Three years ago, Calvert School first sent a bus full of 60 Eighth Graders to jump into the Chesapeake Bay. In the middle of January! Not even as a punishment! Since then, the school’s participation in Special Olympics Maryland’s Cool Schools Plunge has grown exponentially.
Calvert’s involvement in the Cool Schools Plunge was a natural fit. Since the inception of its middle school 16 years ago, Calvert has sought ways to instill leadership through community partnership. This concept of civic engagement is a key tenet of the school’s newly launched Institute for Leadership & Purpose at Calvert School, an initiative reaffirming Calvert’s mission to build leaders for tomorrow, today. What better way than to band middle schoolers together for a fun (but frigid!) morning to benefit a Maryland institution. In the school’s three years of participation, the community has rallied around the effort, not only plunging, but raising awareness and funds to support Special Olympic Maryland’s mission of “providing year-round training and competition to those with intellectual disabilities, so that they may develop physical fitness, demonstrate courage, and experience joy.” This year, Calvert expanded its participation by partnering with neighboring St. Elizabeth School. Together, students from Calvert and St. Elizabeth submerged themselves in the winter waters, cheered together on the beaches of Sandy Point, and made connections that went beyond the event itself. This was all inspired by a Calvert student who sought to make an impact for his older sister.
Oliver Clark ’20 first made the plunge with his grandfather when he was just five years old. They plunged for his older sister Sutton, whom Oliver calls his hero. Since then, “Team Sutton” has become a community of supporters that even includes the Phelps Foundation whose generosity has provided Team Sutton branded gear for the event. Since Oliver and his grandfather’s first plunge years ago, Team Sutton has raised over $120,000 for Special Olympics Maryland. Despite being a typical Seventh Grader with an easy-going demeanor, Oliver is a 13-year-old boy with a clear purpose: to raise awareness for the Special Olympics and make an impact. It’s impossible to see Sutton and Oliver smiling together and not want to be a part of this effort. As a school, it was easy to jump on board and then, well, into the icy waters.
Last year, however, Oliver and Sutton noticed something. Despite the thousands of gleeful plungers supporting Special Olympic Maryland’s athletes, the beach itself was nearly empty of the many disabled most impacted by these efforts. So the siblings united, building a plunge team of buddies from Calvert (Oliver’s school) and St. Elizabeth (Sutton’s school) which are just a mile apart in north Baltimore.
With the support and enthusiasm of their family as well as St. Elizabeth School Principal, Ms. Erin Upton, Oliver and 15 of his Seventh Grade classmates made monthly trips this fall to St. Elizabeth to visit and bond with their St. Elizabeth “plunge buddies.” They played team building games, partnered in the registration process, hosted an ice cream and board game party, and the experience culminated with a pep rally of over three hundred supporters. The celebration was only a snapshot of the experience for both schools. When Calvert and St. Elizabeth students, faculty, families and friends met at the beach in January, it did not matter if they were standing or sitting in a wheelchair, each one was smiling. They were perhaps shivering, but keenly aware of the difference he or she had made, not only for Special Olympics Maryland but for each other.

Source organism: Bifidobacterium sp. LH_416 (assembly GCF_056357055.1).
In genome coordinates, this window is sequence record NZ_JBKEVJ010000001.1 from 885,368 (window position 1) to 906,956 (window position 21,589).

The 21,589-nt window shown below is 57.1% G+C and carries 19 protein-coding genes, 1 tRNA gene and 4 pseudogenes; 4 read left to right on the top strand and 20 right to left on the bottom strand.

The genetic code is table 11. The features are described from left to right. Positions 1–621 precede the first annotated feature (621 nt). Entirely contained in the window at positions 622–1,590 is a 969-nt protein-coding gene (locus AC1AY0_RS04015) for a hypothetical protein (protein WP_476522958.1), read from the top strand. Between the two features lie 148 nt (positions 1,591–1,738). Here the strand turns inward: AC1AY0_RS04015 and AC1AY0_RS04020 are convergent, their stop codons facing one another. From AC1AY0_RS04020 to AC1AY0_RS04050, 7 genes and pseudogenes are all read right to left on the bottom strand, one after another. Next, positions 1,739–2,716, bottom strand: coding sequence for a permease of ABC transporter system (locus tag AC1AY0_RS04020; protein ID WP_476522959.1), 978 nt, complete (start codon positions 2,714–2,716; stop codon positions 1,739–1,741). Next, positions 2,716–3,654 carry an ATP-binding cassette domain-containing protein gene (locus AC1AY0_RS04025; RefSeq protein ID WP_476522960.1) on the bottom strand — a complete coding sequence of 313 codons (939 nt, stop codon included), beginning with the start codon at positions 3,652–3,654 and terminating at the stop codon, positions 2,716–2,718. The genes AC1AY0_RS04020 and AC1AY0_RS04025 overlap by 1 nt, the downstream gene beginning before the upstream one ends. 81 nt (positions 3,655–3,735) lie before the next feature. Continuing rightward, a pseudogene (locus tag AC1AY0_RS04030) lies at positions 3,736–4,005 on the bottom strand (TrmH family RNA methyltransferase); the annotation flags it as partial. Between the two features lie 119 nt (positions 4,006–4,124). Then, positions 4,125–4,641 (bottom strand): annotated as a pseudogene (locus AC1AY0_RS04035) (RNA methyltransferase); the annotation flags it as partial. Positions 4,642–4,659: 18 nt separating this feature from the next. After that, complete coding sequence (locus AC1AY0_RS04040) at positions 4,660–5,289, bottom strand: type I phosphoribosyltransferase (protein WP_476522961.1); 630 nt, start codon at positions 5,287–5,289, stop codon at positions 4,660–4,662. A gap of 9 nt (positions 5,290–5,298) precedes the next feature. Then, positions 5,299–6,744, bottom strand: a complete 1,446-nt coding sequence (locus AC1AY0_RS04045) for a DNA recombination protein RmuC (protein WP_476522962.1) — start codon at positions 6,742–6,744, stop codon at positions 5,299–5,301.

As Principal Upton shared, “When we began this adventure, I think we were all open to any ideas— not really knowing what would unfold. The beauty of it is that the kids took it from there. The students from both schools showed up with nothing but heart and created this truly inspiring bond. On that Thursday in January, I witnessed the bravest, kindest souls on the beach.”
Just as Oliver and Sutton modeled, leadership is a verb, not a noun. It blossoms through building relationships, taking risks, and working collaboratively toward a meaningful goal. For Calvert students, this was not simply a service project—it was and continues to be a collaborative leadership opportunity of great meaning. Through this shared experience, Calvert and St. Elizabeth students became a team, united for a cause. In the months ahead, a range of additional projects will continue to unite these two schools around a common purpose of inspiring tomorrow’s leaders.
Jim Schmutz, President of Special Olympics Maryland reflects, “The beauty of the St. Elizabeth and Calvert Schools ‘unified’ plunge is that it marks another milestone on a long, on-going journey where Oliver Clark and his family bring more people together to experience the joy that results from authentic, interactive, inclusive experiences. With young leaders like Oliver and his classmates who ‘choose to include,’ the future is bright and the world is a better place.”